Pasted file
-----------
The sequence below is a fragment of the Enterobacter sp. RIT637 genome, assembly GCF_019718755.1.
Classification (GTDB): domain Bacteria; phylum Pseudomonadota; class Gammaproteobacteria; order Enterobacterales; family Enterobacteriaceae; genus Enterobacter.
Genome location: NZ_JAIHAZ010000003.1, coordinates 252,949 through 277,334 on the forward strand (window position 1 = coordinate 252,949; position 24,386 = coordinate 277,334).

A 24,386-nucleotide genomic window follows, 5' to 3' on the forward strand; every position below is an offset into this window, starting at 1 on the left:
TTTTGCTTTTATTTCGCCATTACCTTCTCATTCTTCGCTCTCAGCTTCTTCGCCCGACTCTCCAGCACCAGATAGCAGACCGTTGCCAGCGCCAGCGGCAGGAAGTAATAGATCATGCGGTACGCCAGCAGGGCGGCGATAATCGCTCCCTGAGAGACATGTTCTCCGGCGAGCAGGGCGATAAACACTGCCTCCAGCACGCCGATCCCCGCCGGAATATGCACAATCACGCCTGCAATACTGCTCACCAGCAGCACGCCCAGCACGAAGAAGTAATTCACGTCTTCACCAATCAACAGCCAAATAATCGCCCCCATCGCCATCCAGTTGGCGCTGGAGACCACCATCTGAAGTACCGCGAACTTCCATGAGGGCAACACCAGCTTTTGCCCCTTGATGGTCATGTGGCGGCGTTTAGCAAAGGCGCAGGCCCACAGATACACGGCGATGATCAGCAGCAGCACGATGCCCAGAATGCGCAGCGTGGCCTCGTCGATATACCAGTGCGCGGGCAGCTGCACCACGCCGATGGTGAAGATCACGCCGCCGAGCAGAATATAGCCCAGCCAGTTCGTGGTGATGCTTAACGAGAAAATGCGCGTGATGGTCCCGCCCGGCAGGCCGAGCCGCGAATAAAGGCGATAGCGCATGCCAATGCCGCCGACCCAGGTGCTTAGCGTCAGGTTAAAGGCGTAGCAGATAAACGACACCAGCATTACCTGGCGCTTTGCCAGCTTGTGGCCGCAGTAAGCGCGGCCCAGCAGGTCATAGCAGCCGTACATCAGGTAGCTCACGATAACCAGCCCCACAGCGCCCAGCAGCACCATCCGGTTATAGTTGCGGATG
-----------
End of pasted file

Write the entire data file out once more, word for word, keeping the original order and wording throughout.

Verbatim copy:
The sequence below is a fragment of the Enterobacter sp. RIT637 genome, assembly GCF_019718755.1.
Classification (GTDB): domain Bacteria; phylum Pseudomonadota; class Gammaproteobacteria; order Enterobacterales; family Enterobacteriaceae; genus Enterobacter.
Genome location: NZ_JAIHAZ010000003.1, coordinates 252,949 through 277,334 on the forward strand (window position 1 = coordinate 252,949; position 24,386 = coordinate 277,334).

A 24,386-nucleotide genomic window follows, 5' to 3' on the forward strand; every position below is an offset into this window, starting at 1 on the left:
TTTTGCTTTTATTTCGCCATTACCTTCTCATTCTTCGCTCTCAGCTTCTTCGCCCGACTCTCCAGCACCAGATAGCAGACCGTTGCCAGCGCCAGCGGCAGGAAGTAATAGATCATGCGGTACGCCAGCAGGGCGGCGATAATCGCTCCCTGAGAGACATGTTCTCCGGCGAGCAGGGCGATAAACACTGCCTCCAGCACGCCGATCCCCGCCGGAATATGCACAATCACGCCTGCAATACTGCTCACCAGCAGCACGCCCAGCACGAAGAAGTAATTCACGTCTTCACCAATCAACAGCCAAATAATCGCCCCCATCGCCATCCAGTTGGCGCTGGAGACCACCATCTGAAGTACCGCGAACTTCCATGAGGGCAACACCAGCTTTTGCCCCTTGATGGTCATGTGGCGGCGTTTAGCAAAGGCGCAGGCCCACAGATACACGGCGATGATCAGCAGCAGCACGATGCCCAGAATGCGCAGCGTGGCCTCGTCGATATACCAGTGCGCGGGCAGCTGCACCACGCCGATGGTGAAGATCACGCCGCCGAGCAGAATATAGCCCAGCCAGTTCGTGGTGATGCTTAACGAGAAAATGCGCGTGATGGTCCCGCCCGGCAGGCCGAGCCGCGAATAAAGGCGATAGCGCATGCCAATGCCGCCGACCCAGGTGCTTAGCGTCAGGTTAAAGGCGTAGCAGATAAACGACACCAGCATTACCTGGCGCTTTGCCAGCTTGTGGCCGCAGTAAGCGCGGCCCAGCAGGTCATAGCAGCCGTACATCAGGTAGCTCACGATAACCAGCCCCACAGCGCCCAGCAGCACCATCCGGTTATAGTTGCGGATG